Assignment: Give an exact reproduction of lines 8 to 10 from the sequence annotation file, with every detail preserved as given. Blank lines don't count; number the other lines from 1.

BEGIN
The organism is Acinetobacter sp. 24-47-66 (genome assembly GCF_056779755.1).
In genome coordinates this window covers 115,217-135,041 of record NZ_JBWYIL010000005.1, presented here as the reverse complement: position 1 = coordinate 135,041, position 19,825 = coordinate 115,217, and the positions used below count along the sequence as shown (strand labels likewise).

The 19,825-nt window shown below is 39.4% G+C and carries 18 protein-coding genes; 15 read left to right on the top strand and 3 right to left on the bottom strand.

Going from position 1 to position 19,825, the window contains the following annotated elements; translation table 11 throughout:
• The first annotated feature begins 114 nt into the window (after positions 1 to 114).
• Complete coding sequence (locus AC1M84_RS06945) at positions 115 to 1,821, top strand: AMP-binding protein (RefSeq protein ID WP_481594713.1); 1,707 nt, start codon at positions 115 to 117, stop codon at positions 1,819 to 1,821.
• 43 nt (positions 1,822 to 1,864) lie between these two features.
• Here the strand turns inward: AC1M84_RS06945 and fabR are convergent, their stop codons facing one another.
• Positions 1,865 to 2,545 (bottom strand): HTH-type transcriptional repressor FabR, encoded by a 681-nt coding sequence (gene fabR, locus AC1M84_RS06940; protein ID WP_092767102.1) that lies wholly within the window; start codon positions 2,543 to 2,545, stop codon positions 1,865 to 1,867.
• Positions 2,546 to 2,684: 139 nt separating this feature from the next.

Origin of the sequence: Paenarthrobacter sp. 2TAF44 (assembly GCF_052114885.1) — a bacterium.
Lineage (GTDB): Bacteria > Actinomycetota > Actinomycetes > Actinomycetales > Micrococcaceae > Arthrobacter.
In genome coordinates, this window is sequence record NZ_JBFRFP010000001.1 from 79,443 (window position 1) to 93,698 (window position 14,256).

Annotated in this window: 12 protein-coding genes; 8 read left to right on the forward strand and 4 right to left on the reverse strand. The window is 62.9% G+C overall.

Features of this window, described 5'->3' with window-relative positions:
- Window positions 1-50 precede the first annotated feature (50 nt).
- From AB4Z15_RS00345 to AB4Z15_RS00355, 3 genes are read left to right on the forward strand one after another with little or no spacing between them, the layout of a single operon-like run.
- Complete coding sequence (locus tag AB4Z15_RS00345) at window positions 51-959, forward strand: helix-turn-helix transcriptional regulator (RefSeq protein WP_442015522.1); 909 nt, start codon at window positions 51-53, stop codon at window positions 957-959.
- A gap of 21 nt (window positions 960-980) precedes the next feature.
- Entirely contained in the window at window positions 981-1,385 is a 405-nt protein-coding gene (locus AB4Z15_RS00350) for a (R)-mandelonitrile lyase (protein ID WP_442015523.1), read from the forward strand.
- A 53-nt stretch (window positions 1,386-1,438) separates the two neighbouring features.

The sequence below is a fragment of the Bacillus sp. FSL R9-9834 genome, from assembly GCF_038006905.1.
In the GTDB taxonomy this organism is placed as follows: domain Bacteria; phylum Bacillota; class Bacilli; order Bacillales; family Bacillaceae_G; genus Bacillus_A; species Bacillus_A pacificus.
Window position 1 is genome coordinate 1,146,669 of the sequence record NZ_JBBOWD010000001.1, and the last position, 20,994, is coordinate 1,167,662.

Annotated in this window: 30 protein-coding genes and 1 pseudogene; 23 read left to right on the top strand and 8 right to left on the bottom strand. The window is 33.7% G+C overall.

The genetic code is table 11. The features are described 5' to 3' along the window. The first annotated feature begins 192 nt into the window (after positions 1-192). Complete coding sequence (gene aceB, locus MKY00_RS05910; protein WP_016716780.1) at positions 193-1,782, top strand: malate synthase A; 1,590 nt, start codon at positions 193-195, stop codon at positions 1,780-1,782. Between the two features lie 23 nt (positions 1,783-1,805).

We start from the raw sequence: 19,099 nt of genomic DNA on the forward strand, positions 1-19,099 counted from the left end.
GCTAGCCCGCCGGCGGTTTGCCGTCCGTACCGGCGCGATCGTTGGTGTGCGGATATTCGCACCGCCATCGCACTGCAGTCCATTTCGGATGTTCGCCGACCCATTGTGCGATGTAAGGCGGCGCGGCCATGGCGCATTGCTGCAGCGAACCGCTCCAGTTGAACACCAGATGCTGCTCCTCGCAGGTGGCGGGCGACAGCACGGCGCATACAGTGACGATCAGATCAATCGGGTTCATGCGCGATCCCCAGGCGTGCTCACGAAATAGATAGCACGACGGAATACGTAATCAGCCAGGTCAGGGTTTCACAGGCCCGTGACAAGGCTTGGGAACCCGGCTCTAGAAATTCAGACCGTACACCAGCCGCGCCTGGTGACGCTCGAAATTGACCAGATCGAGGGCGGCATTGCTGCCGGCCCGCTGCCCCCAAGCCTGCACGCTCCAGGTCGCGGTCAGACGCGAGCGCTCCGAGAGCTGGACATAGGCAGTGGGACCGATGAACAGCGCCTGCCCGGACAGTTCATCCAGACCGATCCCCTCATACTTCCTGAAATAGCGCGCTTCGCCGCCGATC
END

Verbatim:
• Here the strand turns inward: AC1M84_RS06945 and fabR are convergent, their stop codons facing one another.
• Positions 1,865 to 2,545 (bottom strand): HTH-type transcriptional repressor FabR, encoded by a 681-nt coding sequence (gene fabR, locus AC1M84_RS06940; protein ID WP_092767102.1) that lies wholly within the window; start codon positions 2,543 to 2,545, stop codon positions 1,865 to 1,867.
• Positions 2,546 to 2,684: 139 nt separating this feature from the next.